1.) Describe the dining arrangements at your school.
The dining options at school changed once the organic garden was in operation my senior year. We went from having conventional produce to having ripe and fresh fruits and vegetables. The difference in flavor was immense and also reduced the amount of condiments and sauces one would need to add for flavor. The students also help with the garden and the kitchen, so their have a connection with the food.
1.) Describe the school's town and surrounding area.
I think Midland's best asset is its surroundings. Set in the Los Padres National Forest, there were amazing hiking, trail running and backpacking trials right at our backdoor. To this day, I go for a trail run or hike to think through my thoughts or emotions.
2.) Describe the social life at your school - what did you like most about it?
My classmates at Midland feel like siblings. While I don't always reach out to them regularly, every time we see each other, even if its been five or ten years, it feels like yesterday. I hold these individuals dear to my heart and know we share a common bond.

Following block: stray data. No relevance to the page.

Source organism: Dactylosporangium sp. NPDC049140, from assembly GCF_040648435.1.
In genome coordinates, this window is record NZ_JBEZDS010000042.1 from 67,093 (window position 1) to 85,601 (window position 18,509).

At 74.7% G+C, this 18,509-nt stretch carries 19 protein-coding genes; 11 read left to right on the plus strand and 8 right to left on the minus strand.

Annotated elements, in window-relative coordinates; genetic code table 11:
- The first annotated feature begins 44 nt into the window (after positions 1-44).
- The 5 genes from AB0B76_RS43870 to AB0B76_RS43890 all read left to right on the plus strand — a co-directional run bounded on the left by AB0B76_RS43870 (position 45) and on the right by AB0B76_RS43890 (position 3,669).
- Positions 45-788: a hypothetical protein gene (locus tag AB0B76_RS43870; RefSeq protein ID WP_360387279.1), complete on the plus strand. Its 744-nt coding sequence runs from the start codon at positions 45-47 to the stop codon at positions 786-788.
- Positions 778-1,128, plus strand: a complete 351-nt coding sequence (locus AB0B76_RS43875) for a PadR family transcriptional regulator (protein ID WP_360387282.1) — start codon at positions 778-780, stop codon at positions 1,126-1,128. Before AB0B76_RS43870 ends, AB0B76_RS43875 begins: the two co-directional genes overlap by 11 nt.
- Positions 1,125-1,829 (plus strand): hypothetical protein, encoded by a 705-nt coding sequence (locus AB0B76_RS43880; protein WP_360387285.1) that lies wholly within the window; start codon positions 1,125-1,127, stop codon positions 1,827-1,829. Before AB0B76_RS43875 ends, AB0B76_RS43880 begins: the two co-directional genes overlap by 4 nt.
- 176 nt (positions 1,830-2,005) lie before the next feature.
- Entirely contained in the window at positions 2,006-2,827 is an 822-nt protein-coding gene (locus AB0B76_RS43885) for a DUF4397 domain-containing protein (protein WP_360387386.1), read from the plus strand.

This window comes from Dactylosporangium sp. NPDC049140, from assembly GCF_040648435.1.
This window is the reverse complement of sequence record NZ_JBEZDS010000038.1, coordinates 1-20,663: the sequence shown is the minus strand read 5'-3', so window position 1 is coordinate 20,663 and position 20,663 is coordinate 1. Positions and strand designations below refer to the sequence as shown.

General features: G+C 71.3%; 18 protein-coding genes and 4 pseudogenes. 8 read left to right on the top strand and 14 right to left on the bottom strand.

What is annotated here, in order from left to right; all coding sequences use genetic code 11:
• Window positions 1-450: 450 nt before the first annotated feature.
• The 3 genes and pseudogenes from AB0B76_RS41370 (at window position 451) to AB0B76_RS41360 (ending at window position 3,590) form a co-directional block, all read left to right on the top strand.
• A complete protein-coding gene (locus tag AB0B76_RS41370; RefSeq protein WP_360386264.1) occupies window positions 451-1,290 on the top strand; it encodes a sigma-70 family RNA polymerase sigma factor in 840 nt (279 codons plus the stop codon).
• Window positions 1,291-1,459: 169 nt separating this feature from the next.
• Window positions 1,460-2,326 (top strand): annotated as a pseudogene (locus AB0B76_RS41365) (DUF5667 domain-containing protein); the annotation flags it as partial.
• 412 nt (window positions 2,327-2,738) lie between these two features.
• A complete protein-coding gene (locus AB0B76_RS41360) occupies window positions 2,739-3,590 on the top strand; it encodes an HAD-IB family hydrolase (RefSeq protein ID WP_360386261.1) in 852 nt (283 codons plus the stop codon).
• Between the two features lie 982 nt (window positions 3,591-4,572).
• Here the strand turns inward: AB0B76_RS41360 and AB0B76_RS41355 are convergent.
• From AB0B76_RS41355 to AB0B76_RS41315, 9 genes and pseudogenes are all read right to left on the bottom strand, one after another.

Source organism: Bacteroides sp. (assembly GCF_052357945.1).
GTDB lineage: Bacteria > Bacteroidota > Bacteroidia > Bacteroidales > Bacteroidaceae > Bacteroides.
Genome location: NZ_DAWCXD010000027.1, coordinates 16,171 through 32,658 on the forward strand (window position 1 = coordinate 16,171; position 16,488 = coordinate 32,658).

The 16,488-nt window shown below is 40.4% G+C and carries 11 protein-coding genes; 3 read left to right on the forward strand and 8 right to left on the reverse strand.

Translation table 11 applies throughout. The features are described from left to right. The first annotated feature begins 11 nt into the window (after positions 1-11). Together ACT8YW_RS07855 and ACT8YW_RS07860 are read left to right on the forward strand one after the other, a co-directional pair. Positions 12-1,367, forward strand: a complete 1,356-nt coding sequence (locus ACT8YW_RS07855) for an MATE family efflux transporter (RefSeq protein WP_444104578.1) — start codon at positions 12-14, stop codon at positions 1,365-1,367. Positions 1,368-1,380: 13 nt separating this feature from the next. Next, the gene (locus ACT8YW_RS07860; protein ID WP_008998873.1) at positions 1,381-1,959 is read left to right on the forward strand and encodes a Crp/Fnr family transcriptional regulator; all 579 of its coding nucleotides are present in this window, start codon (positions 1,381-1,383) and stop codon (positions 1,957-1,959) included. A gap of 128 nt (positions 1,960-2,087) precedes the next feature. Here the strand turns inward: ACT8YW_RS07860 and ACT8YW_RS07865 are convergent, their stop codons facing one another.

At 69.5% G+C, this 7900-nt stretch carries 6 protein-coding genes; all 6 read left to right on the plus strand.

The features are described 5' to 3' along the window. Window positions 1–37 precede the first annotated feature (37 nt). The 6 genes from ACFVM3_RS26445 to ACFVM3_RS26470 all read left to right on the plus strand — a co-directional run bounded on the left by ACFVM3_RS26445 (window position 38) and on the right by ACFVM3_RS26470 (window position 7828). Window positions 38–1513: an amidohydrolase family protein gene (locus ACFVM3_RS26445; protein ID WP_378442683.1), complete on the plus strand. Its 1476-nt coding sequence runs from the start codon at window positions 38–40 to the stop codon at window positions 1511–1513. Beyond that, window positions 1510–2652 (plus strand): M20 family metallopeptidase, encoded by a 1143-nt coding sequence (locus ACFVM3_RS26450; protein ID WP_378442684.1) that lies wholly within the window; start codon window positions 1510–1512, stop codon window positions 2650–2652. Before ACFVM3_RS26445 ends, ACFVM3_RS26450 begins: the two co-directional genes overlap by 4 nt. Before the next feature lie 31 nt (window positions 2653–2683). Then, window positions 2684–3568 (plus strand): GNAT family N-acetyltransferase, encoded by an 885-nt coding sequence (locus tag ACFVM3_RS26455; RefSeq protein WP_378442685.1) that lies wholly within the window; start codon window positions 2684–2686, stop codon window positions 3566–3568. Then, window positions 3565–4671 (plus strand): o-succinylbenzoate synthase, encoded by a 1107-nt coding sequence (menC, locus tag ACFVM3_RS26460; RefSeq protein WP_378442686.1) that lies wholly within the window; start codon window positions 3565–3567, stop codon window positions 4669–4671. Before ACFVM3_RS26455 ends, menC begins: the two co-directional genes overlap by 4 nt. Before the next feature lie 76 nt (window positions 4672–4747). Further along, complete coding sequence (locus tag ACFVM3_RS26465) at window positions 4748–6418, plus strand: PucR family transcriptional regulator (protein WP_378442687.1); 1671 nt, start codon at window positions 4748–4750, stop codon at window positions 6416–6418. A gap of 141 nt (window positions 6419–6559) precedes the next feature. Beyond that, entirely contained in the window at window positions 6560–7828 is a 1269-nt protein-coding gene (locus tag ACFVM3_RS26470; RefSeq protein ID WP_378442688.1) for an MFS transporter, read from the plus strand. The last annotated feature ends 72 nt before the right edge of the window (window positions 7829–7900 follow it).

Alumni Reviews Review School
- Review Description
- Stanford University Midland's philosophy is "needs not wants." And the community lives that philosophy every day. For four years, I lived in a wood cabin (heated only if I made a fire in our room's. . .
- Lehigh University Few schools empower you the way Midland does. The school's experiential learning coupled with its student run maintenance program gives students the skill set to pursue and build their own projects. For instance. . .
- Smith College Midland is an incredibly unique educational opportunity. What sets it apart are the values of self-reliance and the relationship with the land. The emphasis placed on experiential learning and leadership really grow out of the. . .
Here are some considerations to ponder whilst choosing schools and when your child is actually away at school.
Do you like large schools or small schools? Are you most comfortable in a city, small town or countryside? Are you interested in attending a school that has a religious or military orientation? Would you like to attend a school that is only for boys or girls? These are some questions you must ask yourself before you begin your search for the right U.S. boarding school for you.
Here then are a dozen boarding schools which charge approximately $20,000 per year or less for tuition, room and board.